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Crambe tatarica - Sebeók.

Common Name Tartar Bread Plant
Family Brassicaceae or Cruciferae
USDA hardiness 4-8
Known Hazards None known
Habitats Bushy and grassy places[45], it is also found on chalky slopes[74].
Range E. Europe to W. Asia.
Edibility Rating    (3 of 5)
Other Uses    (0 of 5)
Weed Potential No
Medicinal Rating    (0 of 5)
Care
Fully Hardy Moist Soil Semi-shade Full sun
Crambe tatarica Tartar Bread Plant


Crambe tatarica Tartar Bread Plant

 

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Summary


Physical Characteristics

 icon of manicon of flower
Crambe tatarica is a PERENNIAL growing to 1 m (3ft 3in) by 1 m (3ft 3in).
It is hardy to zone (UK) 5 and is not frost tender. The species is hermaphrodite (has both male and female organs) and is pollinated by Insects.
It is noted for attracting wildlife.
Suitable for: light (sandy), medium (loamy) and heavy (clay) soils and can grow in nutritionally poor soil. Suitable pH: neutral and basic (alkaline) soils and can grow in very alkaline soils.
It can grow in semi-shade (light woodland) or no shade. It prefers moist soil.

Synonyms

C. aspera. C. litwinowi.

Habitats

 Cultivated Beds;

Edible Uses

Edible Parts: Leaves;  Root.
Edible Uses:

Leaves and young stems- raw or cooked[2, 46, 74]. Usually blanched in much the same way as seakale (C. maritima)[61, 183]. Root - raw or cooked[105]. The root, which can be as thick as a person's arm, is fleshy and sweet[2, 183]. It can be used raw in salads, or be cooked as a vegetable[2]. It can be dried and ground into a powder, then mixed with cereal flours when making bread[2]. The root is rich in starch and sugars[74].

Medicinal Uses

Plants For A Future can not take any responsibility for any adverse effects from the use of plants. Always seek advice from a professional before using a plant medicinally.



None known

Other Uses

None known

Cultivation details

An easily grown plant, succeeding in a good loam and an open sunny position[1]. Prefers a slightly alkaline soil in a position sheltered from strong winds[200]. Tolerates poor soil and some shade[200]. Dislikes acid soils[1]. A deep-rooted plant[233], it dislikes root disturbance[164]. This is an aggregate species[54]. There is some confusion over the correct spelling of this species name, it is written as C. tataria in some books[50]. Plants can be grown in the summer meadow if the grass is not cut too low (since this would damage the growing point)[200]. A good bee plant[74].

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Propagation

Seed - sow March/April in a seedbed outdoors and either thin the plants out or move them to their permanent positions when about 10cm tall[111]. The young plants are very attractive to slugs so some protection will often be needed. Germination can be slow so it is best to sow the seed in pots in a cold frame[164]. Germination usually takes place in 3 - 26 weeks at 15°c[164]. Prick out the seedlings into individual pots as soon as they are large enough to handle and plant out into their permanent positions when they are at least 10cm tall. Division in spring or autumn[1, 111]. Dig up the root clump and cut off as many sections as you require, making sure they all have at least one growing point. The larger of these divisions can be planted out straight into their permanent positions, though small ones are best potted up and grown on in a cold frame until they are established. Root cuttings, 3 - 10 cm long, in spring[104]. These can be planted straight into the open ground or you can pot them up in the greenhouse and plant them out once they are growing strongly.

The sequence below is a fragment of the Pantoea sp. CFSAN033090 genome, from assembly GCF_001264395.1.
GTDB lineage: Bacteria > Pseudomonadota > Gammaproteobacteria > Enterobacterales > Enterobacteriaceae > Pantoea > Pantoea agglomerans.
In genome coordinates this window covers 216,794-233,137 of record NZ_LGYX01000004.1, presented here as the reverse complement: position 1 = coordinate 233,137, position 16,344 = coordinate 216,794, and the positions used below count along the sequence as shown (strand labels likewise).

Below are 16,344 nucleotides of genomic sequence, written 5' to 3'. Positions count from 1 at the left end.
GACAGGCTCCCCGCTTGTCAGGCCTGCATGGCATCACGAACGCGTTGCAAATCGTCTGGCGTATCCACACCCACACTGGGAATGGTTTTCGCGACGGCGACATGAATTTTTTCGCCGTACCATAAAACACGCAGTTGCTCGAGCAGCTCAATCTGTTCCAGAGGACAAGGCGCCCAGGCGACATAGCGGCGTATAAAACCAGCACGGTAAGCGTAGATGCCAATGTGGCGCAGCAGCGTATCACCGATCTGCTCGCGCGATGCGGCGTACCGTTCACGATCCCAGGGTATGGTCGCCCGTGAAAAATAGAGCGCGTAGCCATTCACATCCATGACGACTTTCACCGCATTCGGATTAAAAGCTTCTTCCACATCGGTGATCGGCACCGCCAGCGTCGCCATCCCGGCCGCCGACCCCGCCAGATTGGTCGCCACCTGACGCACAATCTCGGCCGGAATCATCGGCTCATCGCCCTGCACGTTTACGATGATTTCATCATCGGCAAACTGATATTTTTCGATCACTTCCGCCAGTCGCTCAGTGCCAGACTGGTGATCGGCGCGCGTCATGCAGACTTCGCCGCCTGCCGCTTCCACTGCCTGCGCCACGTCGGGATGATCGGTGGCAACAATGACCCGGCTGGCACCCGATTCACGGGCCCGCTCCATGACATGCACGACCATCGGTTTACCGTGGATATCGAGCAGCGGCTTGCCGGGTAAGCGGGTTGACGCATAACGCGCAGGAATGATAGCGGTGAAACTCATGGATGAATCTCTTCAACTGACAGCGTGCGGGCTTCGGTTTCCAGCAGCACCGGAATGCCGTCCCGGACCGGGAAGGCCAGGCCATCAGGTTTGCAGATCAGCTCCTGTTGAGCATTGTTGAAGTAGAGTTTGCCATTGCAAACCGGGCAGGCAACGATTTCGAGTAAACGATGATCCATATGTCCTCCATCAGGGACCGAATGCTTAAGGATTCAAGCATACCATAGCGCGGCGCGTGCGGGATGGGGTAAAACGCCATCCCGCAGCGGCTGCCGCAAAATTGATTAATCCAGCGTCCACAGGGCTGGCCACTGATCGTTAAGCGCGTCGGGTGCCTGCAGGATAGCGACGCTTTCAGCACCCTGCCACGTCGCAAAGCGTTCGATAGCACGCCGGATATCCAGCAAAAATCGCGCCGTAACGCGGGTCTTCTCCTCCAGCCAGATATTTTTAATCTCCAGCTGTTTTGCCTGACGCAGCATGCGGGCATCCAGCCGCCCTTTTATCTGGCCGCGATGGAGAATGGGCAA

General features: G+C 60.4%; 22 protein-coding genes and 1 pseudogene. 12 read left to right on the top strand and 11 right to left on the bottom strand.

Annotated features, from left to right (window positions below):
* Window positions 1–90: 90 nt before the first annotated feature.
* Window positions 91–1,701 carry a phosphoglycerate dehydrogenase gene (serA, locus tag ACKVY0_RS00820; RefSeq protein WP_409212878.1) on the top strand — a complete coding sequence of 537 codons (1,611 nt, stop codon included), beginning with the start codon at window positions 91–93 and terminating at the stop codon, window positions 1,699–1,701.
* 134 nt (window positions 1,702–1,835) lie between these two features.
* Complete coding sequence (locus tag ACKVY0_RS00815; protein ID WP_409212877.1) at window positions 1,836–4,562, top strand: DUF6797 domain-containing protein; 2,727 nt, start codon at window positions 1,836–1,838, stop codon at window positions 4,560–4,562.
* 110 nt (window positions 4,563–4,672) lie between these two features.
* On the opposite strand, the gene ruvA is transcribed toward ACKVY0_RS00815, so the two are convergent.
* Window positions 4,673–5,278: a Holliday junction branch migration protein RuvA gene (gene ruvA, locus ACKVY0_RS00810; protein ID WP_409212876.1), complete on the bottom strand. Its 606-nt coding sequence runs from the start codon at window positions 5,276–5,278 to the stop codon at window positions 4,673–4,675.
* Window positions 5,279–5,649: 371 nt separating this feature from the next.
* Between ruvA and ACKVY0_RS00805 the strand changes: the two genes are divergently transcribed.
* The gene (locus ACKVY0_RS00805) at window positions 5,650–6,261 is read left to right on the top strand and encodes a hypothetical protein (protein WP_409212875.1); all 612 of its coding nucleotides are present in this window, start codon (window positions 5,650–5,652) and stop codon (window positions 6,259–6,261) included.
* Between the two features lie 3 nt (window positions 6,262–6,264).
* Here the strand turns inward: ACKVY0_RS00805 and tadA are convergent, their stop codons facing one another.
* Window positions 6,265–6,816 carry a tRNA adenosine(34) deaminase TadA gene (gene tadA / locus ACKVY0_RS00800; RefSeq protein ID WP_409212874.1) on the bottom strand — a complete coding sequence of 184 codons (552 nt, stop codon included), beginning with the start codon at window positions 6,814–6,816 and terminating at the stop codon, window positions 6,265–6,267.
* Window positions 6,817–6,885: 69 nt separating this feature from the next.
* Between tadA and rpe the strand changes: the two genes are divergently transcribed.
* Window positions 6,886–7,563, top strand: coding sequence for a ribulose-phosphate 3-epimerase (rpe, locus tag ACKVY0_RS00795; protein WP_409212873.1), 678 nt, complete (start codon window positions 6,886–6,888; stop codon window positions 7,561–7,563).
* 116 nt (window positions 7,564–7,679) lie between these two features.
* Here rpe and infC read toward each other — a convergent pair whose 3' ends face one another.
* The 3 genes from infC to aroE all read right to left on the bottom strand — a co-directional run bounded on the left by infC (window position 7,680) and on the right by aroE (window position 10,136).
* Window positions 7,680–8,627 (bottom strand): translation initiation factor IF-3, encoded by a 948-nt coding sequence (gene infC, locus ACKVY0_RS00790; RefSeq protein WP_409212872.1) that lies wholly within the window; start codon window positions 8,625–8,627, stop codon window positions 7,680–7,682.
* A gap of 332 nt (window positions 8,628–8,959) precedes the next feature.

Other Names

If available other names are mentioned here

Found In

Countries where the plant has been found are listed here if the information is available

Weed Potential

Right plant wrong place. We are currently updating this section. Please note that a plant may be invasive in one area but may not in your area so it’s worth checking.

Conservation Status

IUCN Red List of Threatened Plants Status :

Related Plants

 

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Expert comment

Author

Sebeók.

Botanical References

5074200

Links / References

For a list of references used on this page please go here

Readers comment

A reference, appears to be a pathetic computer translation, but suggests stratification for the seeds, and that the roots can be used as horseradish.   Mar 6 2015 12:00AM

A reference, appears to be a pathetic computer translation, but suggests stratification for the seeds, and that the roots can be used as horseradish.
Ukrainian blogger

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Subject : Crambe tatarica  
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